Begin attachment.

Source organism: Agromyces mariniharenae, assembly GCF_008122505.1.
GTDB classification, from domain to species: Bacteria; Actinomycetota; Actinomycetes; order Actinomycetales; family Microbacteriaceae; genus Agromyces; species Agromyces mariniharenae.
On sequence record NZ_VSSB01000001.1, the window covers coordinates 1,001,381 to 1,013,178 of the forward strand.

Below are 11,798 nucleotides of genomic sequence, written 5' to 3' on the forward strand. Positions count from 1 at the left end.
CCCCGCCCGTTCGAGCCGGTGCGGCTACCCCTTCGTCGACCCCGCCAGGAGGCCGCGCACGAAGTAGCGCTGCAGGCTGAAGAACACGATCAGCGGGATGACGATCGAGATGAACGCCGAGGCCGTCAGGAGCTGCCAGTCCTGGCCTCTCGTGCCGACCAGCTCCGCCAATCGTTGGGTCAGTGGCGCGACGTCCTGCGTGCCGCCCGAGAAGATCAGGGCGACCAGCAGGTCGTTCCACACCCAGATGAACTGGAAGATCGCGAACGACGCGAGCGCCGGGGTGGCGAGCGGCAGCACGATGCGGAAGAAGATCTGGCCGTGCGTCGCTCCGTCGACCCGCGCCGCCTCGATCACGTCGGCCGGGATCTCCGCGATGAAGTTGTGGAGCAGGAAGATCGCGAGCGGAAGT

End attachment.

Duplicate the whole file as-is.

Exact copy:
Source organism: Agromyces mariniharenae, assembly GCF_008122505.1.
GTDB classification, from domain to species: Bacteria; Actinomycetota; Actinomycetes; order Actinomycetales; family Microbacteriaceae; genus Agromyces; species Agromyces mariniharenae.
On sequence record NZ_VSSB01000001.1, the window covers coordinates 1,001,381 to 1,013,178 of the forward strand.

Below are 11,798 nucleotides of genomic sequence, written 5' to 3' on the forward strand. Positions count from 1 at the left end.
CCCCGCCCGTTCGAGCCGGTGCGGCTACCCCTTCGTCGACCCCGCCAGGAGGCCGCGCACGAAGTAGCGCTGCAGGCTGAAGAACACGATCAGCGGGATGACGATCGAGATGAACGCCGAGGCCGTCAGGAGCTGCCAGTCCTGGCCTCTCGTGCCGACCAGCTCCGCCAATCGTTGGGTCAGTGGCGCGACGTCCTGCGTGCCGCCCGAGAAGATCAGGGCGACCAGCAGGTCGTTCCACACCCAGATGAACTGGAAGATCGCGAACGACGCGAGCGCCGGGGTGGCGAGCGGCAGCACGATGCGGAAGAAGATCTGGCCGTGCGTCGCTCCGTCGACCCGCGCCGCCTCGATCACGTCGGCCGGGATCTCCGCGATGAAGTTGTGGAGCAGGAAGATCGCGAGCGGAAGT